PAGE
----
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Why the Big Bang Wasn't the Beginning of the UNIVERSE

A Universe that expands and cools today, like ours does, must have been hotter and denser in the past. Initially, the Big Bang was regarded as the singularity from which this ultimate, hot, dense state emerged. But we know better today. Image credit: NASA / GSFC.

A Universe that expands and cools today, like ours does, must have been hotter and denser in the past. Initially, the Big Bang was regarded as the singularity from which this ultimate, hot, dense state emerged. But we know better today. Image credit: National Aeronautics and Space Administration (NASA) / GSFC.

Despite its name, the big bang theory is not really a theory of a bang at all. It is really only a theory of the aftermath of a bang.” -Alan Guth

Did the Universe begin with the Big Bang? When we discovered the cosmic microwave background, and its properties matched exactly the prediction of the Big Bang theory, it was a watershed moment for cosmology. For the first time, we had uncovered the origins to the entire Universe, having learned where all of this came from at long last. Emerging from a hot, dense, expanding, and cooling state, the matter-and-radiation-filled early Universe gave rise to everything we see today.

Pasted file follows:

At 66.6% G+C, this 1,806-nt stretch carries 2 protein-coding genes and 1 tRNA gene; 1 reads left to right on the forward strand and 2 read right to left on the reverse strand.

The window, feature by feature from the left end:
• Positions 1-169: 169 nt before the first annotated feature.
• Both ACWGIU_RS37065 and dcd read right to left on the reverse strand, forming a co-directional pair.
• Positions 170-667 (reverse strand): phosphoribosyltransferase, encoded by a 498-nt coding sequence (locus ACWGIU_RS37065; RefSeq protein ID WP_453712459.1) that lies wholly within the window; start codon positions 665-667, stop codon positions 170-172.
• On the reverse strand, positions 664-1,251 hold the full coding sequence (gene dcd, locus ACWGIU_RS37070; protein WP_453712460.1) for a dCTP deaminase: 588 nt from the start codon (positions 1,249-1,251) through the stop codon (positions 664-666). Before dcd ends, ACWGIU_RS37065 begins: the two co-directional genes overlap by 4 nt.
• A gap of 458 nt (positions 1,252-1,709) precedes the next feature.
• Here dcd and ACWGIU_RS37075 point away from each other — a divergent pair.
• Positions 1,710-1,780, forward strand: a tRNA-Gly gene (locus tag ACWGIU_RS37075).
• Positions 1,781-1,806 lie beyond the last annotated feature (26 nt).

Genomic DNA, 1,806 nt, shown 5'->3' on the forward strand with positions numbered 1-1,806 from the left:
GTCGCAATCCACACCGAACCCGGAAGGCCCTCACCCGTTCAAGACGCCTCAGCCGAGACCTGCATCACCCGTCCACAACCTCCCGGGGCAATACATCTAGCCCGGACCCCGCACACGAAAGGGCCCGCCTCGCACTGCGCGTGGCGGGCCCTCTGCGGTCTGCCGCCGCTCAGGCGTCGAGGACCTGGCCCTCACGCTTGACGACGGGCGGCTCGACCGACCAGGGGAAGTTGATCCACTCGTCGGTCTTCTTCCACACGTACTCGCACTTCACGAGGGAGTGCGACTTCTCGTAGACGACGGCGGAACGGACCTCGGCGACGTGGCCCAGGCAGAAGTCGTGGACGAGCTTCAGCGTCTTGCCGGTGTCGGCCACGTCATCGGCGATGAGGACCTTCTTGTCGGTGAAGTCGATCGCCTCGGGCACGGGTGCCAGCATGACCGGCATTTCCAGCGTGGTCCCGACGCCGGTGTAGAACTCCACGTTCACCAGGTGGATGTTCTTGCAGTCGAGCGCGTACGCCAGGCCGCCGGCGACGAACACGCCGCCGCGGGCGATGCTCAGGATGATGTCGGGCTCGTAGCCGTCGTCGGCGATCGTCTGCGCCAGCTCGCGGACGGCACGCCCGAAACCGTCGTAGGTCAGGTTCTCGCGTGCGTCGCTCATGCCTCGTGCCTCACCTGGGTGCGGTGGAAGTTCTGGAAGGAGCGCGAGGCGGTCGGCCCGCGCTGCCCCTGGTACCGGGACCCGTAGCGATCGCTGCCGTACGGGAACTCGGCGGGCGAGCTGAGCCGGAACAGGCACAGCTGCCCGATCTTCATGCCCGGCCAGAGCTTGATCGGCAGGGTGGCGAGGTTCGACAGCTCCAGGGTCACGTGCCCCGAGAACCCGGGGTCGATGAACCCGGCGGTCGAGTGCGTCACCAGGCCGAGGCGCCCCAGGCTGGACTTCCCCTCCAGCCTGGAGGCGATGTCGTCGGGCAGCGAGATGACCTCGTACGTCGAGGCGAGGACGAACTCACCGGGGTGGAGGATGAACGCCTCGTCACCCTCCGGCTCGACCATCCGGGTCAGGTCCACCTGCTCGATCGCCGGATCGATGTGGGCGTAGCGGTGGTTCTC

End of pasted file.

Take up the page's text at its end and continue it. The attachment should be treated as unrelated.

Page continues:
If you look farther and farther away, you also look farther and farther into the past. The earlier you go, the hotter and denser, as well as less-evolved, the Universe turns out to be. Image credit: NASA / STScI / A. Felid.

Except there were a few pesky problems that the Big Bang couldn't explain. If the Universe truly emerged from an arbitrarily hot, dense state, and if space and time themselves were born at that exact moment, the Universe would have signatures that we simply don’t see. Instead, theorists came up with an alternative beginning: cosmic inflation. Inflation made a bold prediction about the scale and magnitude of the fluctuations that should arise from this early state, and when our technology finally caught up to our imaginations, we measured them.

 

The quantum fluctuations inherent to space, stretched across the Universe during cosmic inflation, gave rise to the density fluctuations imprinted in the cosmic microwave background, which in turn gave rise to the stars, galaxies, and other large-scale structure in the Universe today. Image credit: E. Siegel, with images derived from ESA/Planck and the DoE/NASA/ NSF interagency task force on CMB research.

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